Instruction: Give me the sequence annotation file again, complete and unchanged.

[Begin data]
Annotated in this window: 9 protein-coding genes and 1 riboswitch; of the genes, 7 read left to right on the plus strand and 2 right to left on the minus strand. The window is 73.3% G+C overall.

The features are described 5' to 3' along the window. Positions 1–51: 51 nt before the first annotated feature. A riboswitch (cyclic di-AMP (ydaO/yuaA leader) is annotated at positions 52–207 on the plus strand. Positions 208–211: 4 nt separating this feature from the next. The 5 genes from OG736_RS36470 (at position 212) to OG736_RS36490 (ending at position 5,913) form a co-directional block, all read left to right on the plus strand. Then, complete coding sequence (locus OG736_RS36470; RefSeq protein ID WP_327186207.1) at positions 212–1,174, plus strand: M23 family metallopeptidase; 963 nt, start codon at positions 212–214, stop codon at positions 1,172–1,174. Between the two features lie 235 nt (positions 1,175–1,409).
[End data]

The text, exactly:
Annotated in this window: 9 protein-coding genes and 1 riboswitch; of the genes, 7 read left to right on the plus strand and 2 right to left on the minus strand. The window is 73.3% G+C overall.

The features are described 5' to 3' along the window. Positions 1–51: 51 nt before the first annotated feature. A riboswitch (cyclic di-AMP (ydaO/yuaA leader) is annotated at positions 52–207 on the plus strand. Positions 208–211: 4 nt separating this feature from the next. The 5 genes from OG736_RS36470 (at position 212) to OG736_RS36490 (ending at position 5,913) form a co-directional block, all read left to right on the plus strand. Then, complete coding sequence (locus OG736_RS36470; RefSeq protein ID WP_327186207.1) at positions 212–1,174, plus strand: M23 family metallopeptidase; 963 nt, start codon at positions 212–214, stop codon at positions 1,172–1,174. Between the two features lie 235 nt (positions 1,175–1,409).